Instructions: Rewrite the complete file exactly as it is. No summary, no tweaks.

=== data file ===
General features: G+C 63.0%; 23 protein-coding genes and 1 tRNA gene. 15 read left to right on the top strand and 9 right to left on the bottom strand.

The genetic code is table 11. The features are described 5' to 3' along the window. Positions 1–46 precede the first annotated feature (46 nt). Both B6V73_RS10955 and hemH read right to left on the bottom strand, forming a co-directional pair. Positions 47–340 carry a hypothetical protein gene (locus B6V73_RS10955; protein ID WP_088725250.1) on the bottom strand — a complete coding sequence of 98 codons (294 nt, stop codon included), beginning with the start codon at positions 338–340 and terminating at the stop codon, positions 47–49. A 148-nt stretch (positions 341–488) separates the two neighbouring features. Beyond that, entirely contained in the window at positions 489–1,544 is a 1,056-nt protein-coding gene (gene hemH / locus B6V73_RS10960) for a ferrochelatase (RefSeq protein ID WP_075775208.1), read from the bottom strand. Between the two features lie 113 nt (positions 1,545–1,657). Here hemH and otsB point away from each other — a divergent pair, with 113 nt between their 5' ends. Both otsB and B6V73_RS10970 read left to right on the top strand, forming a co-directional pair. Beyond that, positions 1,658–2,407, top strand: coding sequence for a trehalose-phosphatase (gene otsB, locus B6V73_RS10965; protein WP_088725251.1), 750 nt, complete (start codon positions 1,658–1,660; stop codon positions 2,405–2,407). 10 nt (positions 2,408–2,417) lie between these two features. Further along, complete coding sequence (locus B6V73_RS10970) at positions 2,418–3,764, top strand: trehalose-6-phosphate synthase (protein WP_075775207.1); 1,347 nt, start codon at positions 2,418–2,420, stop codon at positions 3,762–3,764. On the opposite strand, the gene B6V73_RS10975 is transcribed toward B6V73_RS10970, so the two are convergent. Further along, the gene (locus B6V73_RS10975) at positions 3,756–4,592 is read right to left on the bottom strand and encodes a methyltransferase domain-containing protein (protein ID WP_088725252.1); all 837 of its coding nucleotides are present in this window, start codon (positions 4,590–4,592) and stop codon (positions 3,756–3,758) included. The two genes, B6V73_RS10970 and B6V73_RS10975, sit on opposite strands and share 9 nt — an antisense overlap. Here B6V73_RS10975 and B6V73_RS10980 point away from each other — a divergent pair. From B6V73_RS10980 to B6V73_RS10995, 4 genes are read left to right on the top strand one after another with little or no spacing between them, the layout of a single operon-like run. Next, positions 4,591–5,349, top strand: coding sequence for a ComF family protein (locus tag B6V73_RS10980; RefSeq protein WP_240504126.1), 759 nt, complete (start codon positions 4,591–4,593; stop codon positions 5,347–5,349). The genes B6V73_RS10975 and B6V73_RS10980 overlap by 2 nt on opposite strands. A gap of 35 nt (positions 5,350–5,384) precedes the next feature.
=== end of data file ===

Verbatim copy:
General features: G+C 63.0%; 23 protein-coding genes and 1 tRNA gene. 15 read left to right on the top strand and 9 right to left on the bottom strand.

The genetic code is table 11. The features are described 5' to 3' along the window. Positions 1–46 precede the first annotated feature (46 nt). Both B6V73_RS10955 and hemH read right to left on the bottom strand, forming a co-directional pair. Positions 47–340 carry a hypothetical protein gene (locus B6V73_RS10955; protein ID WP_088725250.1) on the bottom strand — a complete coding sequence of 98 codons (294 nt, stop codon included), beginning with the start codon at positions 338–340 and terminating at the stop codon, positions 47–49. A 148-nt stretch (positions 341–488) separates the two neighbouring features. Beyond that, entirely contained in the window at positions 489–1,544 is a 1,056-nt protein-coding gene (gene hemH / locus B6V73_RS10960) for a ferrochelatase (RefSeq protein ID WP_075775208.1), read from the bottom strand. Between the two features lie 113 nt (positions 1,545–1,657). Here hemH and otsB point away from each other — a divergent pair, with 113 nt between their 5' ends. Both otsB and B6V73_RS10970 read left to right on the top strand, forming a co-directional pair. Beyond that, positions 1,658–2,407, top strand: coding sequence for a trehalose-phosphatase (gene otsB, locus B6V73_RS10965; protein WP_088725251.1), 750 nt, complete (start codon positions 1,658–1,660; stop codon positions 2,405–2,407). 10 nt (positions 2,408–2,417) lie between these two features. Further along, complete coding sequence (locus B6V73_RS10970) at positions 2,418–3,764, top strand: trehalose-6-phosphate synthase (protein WP_075775207.1); 1,347 nt, start codon at positions 2,418–2,420, stop codon at positions 3,762–3,764. On the opposite strand, the gene B6V73_RS10975 is transcribed toward B6V73_RS10970, so the two are convergent. Further along, the gene (locus B6V73_RS10975) at positions 3,756–4,592 is read right to left on the bottom strand and encodes a methyltransferase domain-containing protein (protein ID WP_088725252.1); all 837 of its coding nucleotides are present in this window, start codon (positions 4,590–4,592) and stop codon (positions 3,756–3,758) included. The two genes, B6V73_RS10970 and B6V73_RS10975, sit on opposite strands and share 9 nt — an antisense overlap. Here B6V73_RS10975 and B6V73_RS10980 point away from each other — a divergent pair. From B6V73_RS10980 to B6V73_RS10995, 4 genes are read left to right on the top strand one after another with little or no spacing between them, the layout of a single operon-like run. Next, positions 4,591–5,349, top strand: coding sequence for a ComF family protein (locus tag B6V73_RS10980; RefSeq protein WP_240504126.1), 759 nt, complete (start codon positions 4,591–4,593; stop codon positions 5,347–5,349). The genes B6V73_RS10975 and B6V73_RS10980 overlap by 2 nt on opposite strands. A gap of 35 nt (positions 5,350–5,384) precedes the next feature.